The 2km road, which cuts a swathe through a 95-year-old cemetery deemed by many to have heritage value, has been delayed because the main contractor is facing financial difficulties.


Singapore-listed civil engineering group Swee Hong was awarded a $134.7 million contract to build the dual four-lane road in August 2013 but faced cashflow problems soon after.

In February 2015, it filed an application in the High Court to propose a debt restructuring plan for its creditors.

Last year (2016), it raised up to $8 million by issuing new shares and warrants to Readymade Steel Singapore, a company owned by Indian infrastructural group Kridhan Infra. Readymade's subsidiary, KH Foges, is a sub-contractor of Swee Hong.

In July this year (2017), Swee Hong announced it had repaid its debts.

But its financial woes had already caused a slowdown in the Bukit Brown road project.

When The Straits Times checked on Monday (Nov13), the works looked nowhere near completion, even if part of a raised portion was taking shape.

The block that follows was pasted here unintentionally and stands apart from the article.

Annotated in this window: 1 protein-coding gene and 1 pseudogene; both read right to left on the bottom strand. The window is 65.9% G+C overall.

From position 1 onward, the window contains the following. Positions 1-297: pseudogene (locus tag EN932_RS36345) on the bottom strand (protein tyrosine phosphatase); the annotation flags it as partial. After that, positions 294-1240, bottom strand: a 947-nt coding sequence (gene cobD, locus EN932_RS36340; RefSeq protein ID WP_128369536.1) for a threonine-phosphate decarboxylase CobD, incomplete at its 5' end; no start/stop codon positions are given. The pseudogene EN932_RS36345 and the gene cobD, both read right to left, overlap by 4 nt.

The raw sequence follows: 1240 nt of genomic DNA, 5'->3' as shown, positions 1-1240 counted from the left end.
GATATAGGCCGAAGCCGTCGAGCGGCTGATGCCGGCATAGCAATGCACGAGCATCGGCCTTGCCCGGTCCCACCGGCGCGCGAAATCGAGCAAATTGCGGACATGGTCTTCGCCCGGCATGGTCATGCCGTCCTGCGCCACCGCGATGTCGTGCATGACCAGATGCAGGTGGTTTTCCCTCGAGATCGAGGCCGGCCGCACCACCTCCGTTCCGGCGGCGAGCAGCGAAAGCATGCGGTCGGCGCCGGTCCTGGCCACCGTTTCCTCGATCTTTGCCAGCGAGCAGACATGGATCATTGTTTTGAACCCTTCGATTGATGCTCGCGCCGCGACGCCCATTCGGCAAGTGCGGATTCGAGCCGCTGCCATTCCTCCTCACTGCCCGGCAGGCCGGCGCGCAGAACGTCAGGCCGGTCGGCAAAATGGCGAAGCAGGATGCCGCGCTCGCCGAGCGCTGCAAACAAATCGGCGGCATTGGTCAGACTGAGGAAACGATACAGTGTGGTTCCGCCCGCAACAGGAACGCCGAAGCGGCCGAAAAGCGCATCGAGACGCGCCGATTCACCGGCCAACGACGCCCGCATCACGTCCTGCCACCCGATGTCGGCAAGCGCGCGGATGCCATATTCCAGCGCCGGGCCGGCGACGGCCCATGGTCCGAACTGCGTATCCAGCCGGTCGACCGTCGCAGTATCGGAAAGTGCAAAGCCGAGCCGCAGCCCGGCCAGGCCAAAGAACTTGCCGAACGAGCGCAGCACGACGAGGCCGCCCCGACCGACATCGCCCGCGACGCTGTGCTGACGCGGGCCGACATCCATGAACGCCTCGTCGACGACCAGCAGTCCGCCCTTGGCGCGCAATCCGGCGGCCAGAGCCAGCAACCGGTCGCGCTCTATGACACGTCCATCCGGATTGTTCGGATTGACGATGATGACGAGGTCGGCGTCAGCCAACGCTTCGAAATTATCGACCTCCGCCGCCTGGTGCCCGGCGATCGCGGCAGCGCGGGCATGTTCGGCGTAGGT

Construction work going on at Bukit Brown Road Project

Diversion works in Lornie Road - believed to be for an underpass section of the new road - remained in place after several months.

A resident interviewed said those living in Sime Road had been told by authoritiesthat it would now only be completed late 2018.

"I'm not even sure it can be done by then," said the retiree who is in his 70s, who declined to be named. "It's causing us a lot of inconvenience already."

Besides the noise and dust, he said cracks had formed in a number of houses.

"My house now leaks when it rains," he added.

Swee Hong would not comment when asked when the project would be completed, and redirected the query to the Land Transport Authority (LTA).

The LTA has not responded to queries sent a week ago.

Besides Swee Hong's problems, the project was also held up by exhumation of graves which took longer than anticipated.

The new road links the MacRitchie viaduct to Adam Road via the Bukit Brown cemetery. The LTA said the road was necessary to cater to future traffic, which is expected to increase by 20 per cent to 30 per cent by 2020.

Heritage groups, however, said the cemetery should be preserved in its entirety, while green lobbyists said the road would damage the biodiversity of the forested area.